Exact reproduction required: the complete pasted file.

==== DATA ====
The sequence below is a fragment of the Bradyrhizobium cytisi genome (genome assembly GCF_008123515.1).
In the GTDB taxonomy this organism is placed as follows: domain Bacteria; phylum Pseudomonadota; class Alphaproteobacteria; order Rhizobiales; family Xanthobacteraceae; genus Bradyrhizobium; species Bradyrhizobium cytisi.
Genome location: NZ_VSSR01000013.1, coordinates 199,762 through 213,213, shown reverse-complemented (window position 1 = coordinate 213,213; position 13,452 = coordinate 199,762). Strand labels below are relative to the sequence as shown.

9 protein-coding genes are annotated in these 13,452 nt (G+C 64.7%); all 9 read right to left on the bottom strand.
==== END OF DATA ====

The sequence below is a fragment of the Bradyrhizobium cytisi genome (genome assembly GCF_008123515.1).
In the GTDB taxonomy this organism is placed as follows: domain Bacteria; phylum Pseudomonadota; class Alphaproteobacteria; order Rhizobiales; family Xanthobacteraceae; genus Bradyrhizobium; species Bradyrhizobium cytisi.
Genome location: NZ_VSSR01000013.1, coordinates 199,762 through 213,213, shown reverse-complemented (window position 1 = coordinate 213,213; position 13,452 = coordinate 199,762). Strand labels below are relative to the sequence as shown.

9 protein-coding genes are annotated in these 13,452 nt (G+C 64.7%); all 9 read right to left on the bottom strand.